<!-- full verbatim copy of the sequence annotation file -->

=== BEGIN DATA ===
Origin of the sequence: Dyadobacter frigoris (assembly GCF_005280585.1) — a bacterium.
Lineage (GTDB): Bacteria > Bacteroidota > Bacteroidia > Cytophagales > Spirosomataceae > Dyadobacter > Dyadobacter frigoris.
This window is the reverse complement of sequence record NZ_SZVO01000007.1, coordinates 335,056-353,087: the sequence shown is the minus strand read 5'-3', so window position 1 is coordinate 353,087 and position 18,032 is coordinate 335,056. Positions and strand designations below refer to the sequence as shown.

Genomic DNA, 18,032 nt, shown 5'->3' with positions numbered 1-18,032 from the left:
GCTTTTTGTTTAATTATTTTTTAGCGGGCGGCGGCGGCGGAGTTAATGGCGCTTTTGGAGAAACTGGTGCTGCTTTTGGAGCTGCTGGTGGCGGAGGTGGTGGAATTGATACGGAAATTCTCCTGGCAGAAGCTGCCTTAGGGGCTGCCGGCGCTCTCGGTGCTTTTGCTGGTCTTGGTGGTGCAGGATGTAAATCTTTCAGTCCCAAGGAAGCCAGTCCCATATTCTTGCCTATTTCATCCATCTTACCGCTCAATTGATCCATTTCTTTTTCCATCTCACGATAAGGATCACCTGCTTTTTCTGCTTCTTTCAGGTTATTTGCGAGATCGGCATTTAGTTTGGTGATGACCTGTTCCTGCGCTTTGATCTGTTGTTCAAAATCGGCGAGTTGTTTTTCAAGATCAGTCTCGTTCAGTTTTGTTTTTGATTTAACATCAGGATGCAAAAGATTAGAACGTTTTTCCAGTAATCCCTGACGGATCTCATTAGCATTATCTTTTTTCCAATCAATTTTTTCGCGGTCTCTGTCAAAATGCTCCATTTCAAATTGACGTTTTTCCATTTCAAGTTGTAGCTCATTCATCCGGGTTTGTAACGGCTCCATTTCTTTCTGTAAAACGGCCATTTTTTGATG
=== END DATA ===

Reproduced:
Origin of the sequence: Dyadobacter frigoris (assembly GCF_005280585.1) — a bacterium.
Lineage (GTDB): Bacteria > Bacteroidota > Bacteroidia > Cytophagales > Spirosomataceae > Dyadobacter > Dyadobacter frigoris.
This window is the reverse complement of sequence record NZ_SZVO01000007.1, coordinates 335,056-353,087: the sequence shown is the minus strand read 5'-3', so window position 1 is coordinate 353,087 and position 18,032 is coordinate 335,056. Positions and strand designations below refer to the sequence as shown.

Genomic DNA, 18,032 nt, shown 5'->3' with positions numbered 1-18,032 from the left:
GCTTTTTGTTTAATTATTTTTTAGCGGGCGGCGGCGGCGGAGTTAATGGCGCTTTTGGAGAAACTGGTGCTGCTTTTGGAGCTGCTGGTGGCGGAGGTGGTGGAATTGATACGGAAATTCTCCTGGCAGAAGCTGCCTTAGGGGCTGCCGGCGCTCTCGGTGCTTTTGCTGGTCTTGGTGGTGCAGGATGTAAATCTTTCAGTCCCAAGGAAGCCAGTCCCATATTCTTGCCTATTTCATCCATCTTACCGCTCAATTGATCCATTTCTTTTTCCATCTCACGATAAGGATCACCTGCTTTTTCTGCTTCTTTCAGGTTATTTGCGAGATCGGCATTTAGTTTGGTGATGACCTGTTCCTGCGCTTTGATCTGTTGTTCAAAATCGGCGAGTTGTTTTTCAAGATCAGTCTCGTTCAGTTTTGTTTTTGATTTAACATCAGGATGCAAAAGATTAGAACGTTTTTCCAGTAATCCCTGACGGATCTCATTAGCATTATCTTTTTTCCAATCAATTTTTTCGCGGTCTCTGTCAAAATGCTCCATTTCAAATTGACGTTTTTCCATTTCAAGTTGTAGCTCATTCATCCGGGTTTGTAACGGCTCCATTTCTTTCTGTAAAACGGCCATTTTTTGATG